It's a typical, lazy "I swear I'm going to study for multiple hours today but it'll actually be more like one" kind of Sunday here at JJ-o headquarters. I kicked it off with a short walk with the derg. Here's some photographic evidence!
I realized why I like sutro so much-it makes mountains look less washed-out
I spy a dog
It would be nice to be up IN those mountains again. For now I must be content with viewing them from afar
It was the perfect way to start off the day and also a nice peace offering after leaving Bailey home during yesterday's run.
I think I miiiiight just jump on the Hanson Method wagon for the marathon I plan to do this summer but haven't talked about yet. I was intrigued enough to buy the book a few days ago and have flipped through it some. I plan to give it a thorough read soon.
My immediate thought upon reading the first chapter was "16 miles is the longest LR? Sign me up!", followed immediately by "Wait a second, it's 16 miles following a very high-mileage week. I guess this isn't some magical plan that will allow me to run a 2-hour marathon on little to no mileage. Ugh."
I don't know anything about running so I'm not endorsing this plan or anything, but the author has a very valid point about the weaknesses he sees in typical training plans. He says that many plans have the trainee running incredibly low mileage during the week and killing themselves during their LR on the weekend. The length of these long runs breaks the body down enough that the runner is forced to spend an entire week recovering from it and gearing up for the next LR. He also argues that running only 3 or 4 times a week to allow full recovery between runs isn't ideal because it is running without being fully recovered that forces the desired physiological changes to occur.
The last thing that really resonated with me was his comment that "Our programs are designed this way to help you feel your best during the race, not during training. After all, you never want to execute your best performance in practice" (I'd cite a page number but I've got it on Kindle and Kindle just doesn't roll that way. First Chapter in the "Recovery: Partial Rest" section). Whereas traditional plans try to make training easy and force you to half kill yourself on race day, Hansons' (they're brothers, I guess?) plan makes training difficult in order to allow you to run a successful marathon. At least that's their spiel. Who knows whether it's true.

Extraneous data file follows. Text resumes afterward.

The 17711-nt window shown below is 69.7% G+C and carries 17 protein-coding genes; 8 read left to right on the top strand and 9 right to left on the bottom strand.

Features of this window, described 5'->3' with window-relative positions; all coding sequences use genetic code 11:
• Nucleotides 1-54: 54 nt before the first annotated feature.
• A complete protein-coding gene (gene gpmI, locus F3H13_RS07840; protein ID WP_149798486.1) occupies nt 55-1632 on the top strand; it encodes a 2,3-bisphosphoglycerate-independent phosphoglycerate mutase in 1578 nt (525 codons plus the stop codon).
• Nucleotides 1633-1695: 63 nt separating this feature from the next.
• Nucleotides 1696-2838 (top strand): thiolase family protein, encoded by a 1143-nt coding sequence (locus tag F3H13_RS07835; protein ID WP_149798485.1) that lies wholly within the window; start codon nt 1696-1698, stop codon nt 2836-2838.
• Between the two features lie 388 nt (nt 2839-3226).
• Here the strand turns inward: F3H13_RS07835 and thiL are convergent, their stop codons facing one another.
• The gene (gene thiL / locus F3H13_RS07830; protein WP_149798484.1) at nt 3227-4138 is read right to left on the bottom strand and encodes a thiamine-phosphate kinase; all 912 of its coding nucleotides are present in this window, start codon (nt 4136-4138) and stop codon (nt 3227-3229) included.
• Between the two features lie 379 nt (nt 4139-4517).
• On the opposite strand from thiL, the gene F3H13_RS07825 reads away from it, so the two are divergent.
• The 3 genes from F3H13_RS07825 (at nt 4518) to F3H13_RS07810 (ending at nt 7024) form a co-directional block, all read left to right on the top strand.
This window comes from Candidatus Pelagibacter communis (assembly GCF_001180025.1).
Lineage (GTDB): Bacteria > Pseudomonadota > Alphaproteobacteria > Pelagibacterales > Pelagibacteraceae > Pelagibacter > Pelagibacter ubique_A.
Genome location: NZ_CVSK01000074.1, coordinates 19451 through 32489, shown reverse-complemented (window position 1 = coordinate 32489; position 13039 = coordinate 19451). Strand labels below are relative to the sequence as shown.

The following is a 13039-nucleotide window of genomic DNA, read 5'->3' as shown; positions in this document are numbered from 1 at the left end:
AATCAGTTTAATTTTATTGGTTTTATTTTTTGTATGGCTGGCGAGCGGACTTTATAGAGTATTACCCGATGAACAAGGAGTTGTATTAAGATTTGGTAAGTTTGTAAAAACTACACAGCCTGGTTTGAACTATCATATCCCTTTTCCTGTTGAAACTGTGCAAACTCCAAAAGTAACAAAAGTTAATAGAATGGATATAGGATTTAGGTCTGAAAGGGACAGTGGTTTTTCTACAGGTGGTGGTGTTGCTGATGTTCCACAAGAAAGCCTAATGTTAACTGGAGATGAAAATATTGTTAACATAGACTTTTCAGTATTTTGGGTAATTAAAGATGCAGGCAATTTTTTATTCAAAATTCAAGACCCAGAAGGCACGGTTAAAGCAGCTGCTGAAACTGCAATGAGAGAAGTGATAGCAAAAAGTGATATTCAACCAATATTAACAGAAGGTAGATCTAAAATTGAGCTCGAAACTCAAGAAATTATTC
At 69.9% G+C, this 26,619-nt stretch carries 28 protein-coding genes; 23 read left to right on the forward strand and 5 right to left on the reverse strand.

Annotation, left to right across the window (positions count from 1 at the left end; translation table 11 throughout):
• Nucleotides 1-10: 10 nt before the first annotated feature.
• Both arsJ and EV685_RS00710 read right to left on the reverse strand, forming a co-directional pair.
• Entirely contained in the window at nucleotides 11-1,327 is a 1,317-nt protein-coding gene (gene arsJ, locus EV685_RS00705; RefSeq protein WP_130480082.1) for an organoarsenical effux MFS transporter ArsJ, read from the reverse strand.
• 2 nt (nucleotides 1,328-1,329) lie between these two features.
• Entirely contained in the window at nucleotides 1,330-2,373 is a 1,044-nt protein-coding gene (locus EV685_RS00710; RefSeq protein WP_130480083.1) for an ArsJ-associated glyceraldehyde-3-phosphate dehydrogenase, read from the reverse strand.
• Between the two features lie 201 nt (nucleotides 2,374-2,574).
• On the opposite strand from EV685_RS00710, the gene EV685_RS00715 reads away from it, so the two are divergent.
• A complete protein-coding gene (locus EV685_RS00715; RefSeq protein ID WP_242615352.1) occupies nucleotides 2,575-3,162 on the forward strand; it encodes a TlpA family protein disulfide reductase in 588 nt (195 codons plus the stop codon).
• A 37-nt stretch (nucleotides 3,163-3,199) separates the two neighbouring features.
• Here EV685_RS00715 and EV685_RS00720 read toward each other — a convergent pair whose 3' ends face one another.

I was initially intimidated by this plan because I had read that the weekly mileage is very high. I assumed their first week would involve 40+ miles and given that I'm hovering right around 20 right now, I thought that sounded like a disaster for me. I was pleasantly surprised, however, to see that the first five weeks are well within my current abilities. My main reservation is transitioning from running four days a week to six days a week (even if some of those days are very easy recovery miles), and the seemingly ridiculous, sudden 15-mile bump-up in weekly mileage between weeks 5 and 6 (24 to 39 miles). I'll have to read more to see if they provide an explanation for that, but to me it seems like a recipe for broken body parts.
I used Hal's plan last year with success (that is, until I randomly stress fractured my foot during an easy half marathon two weeks before the marathon) so when I decided to train for another marathon, I automatically assumed I would use that plan again. However, I remember being frustrated with the low mileage during the week and LRs really took it out of me, plus I realized I wasn't that excited about doing the exact same thing again. Running 20 miles didn't suddenly made me feel like I could run a marathon; I think that actually running 26.2 is the only way to know for certain that I can do it. So the idea of having my longest run be a full ten miles short of the actual distance I aim to run doesn't worry me as much as I thought it would.
Once I've had a chance to read the book, I'll report back on my plans (because I know you're on the edge of your seat right now).
Oh yeah, it was really cold again today.
Written on frost accumulating inside the window, NBD
- Tell me about the Hanson Method. Tell me it's the best plan ever and helped you run your marathon PR, or tell me why it'll just cause me to injure myself.
- Any students out there who can relate to "Ugh, homework" Sundays?
- Anyone do anything awesome today? Let me live through you.